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loss payable clause

An insurance provision authorizing payment in the event of loss to a person or entity other than the named insured with an insurable interest in the covered property or, in some cases, jointly to the insured and the other person or entity. Under a typical loss payable clause, the insurer is under no obligation to make payment to the loss payee if payment for a loss can be denied to the insured. If the insurer makes any payments to the loss payee, the insurer obtains the loss payee's (subrogation) rights against any other party. Loss payable clauses are common in commercial auto and personal auto policies in which one or more vehicles are financed through a financial services company. The coverage afforded to the loss payee under this provision is "as its interest may appear." In other words, it will only pay the financial institution's actual loss sustained, even if the value of the vehicle is greater. Loss payable clauses are also commonly used in commercial property insurance policies to protect the interest of an entity that has extended credit or leased personal property to the insured. See also Lenders loss payable endorsement; Loss payee; Mortgage (mortgagee) clause.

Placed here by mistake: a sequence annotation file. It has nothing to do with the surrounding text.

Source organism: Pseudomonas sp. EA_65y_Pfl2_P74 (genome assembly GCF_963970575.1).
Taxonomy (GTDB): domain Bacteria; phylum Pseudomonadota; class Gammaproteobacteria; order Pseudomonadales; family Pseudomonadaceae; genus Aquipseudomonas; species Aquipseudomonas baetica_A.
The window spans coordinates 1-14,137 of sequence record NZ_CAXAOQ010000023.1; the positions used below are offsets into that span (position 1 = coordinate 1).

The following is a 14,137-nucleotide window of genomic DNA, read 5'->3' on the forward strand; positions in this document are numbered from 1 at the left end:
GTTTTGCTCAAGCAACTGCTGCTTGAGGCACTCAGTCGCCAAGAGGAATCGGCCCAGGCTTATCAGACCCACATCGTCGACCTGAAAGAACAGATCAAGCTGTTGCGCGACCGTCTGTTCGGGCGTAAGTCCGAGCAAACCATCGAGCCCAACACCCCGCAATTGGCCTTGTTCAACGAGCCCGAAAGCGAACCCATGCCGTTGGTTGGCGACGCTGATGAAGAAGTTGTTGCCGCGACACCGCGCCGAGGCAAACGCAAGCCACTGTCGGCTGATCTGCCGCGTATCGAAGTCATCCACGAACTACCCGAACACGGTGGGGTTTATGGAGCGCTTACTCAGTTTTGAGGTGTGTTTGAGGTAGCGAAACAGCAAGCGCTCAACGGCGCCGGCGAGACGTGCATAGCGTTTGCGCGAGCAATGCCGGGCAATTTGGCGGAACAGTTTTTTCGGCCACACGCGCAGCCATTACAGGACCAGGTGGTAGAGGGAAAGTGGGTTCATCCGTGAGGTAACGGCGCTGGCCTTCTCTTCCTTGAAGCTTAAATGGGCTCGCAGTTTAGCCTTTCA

Links for IRMI Online Subscribers Only: CAI XIII.W; CPI IV.G, VI.I; CRT XI.F, XIV.D; PRMI 6.G, 10.G

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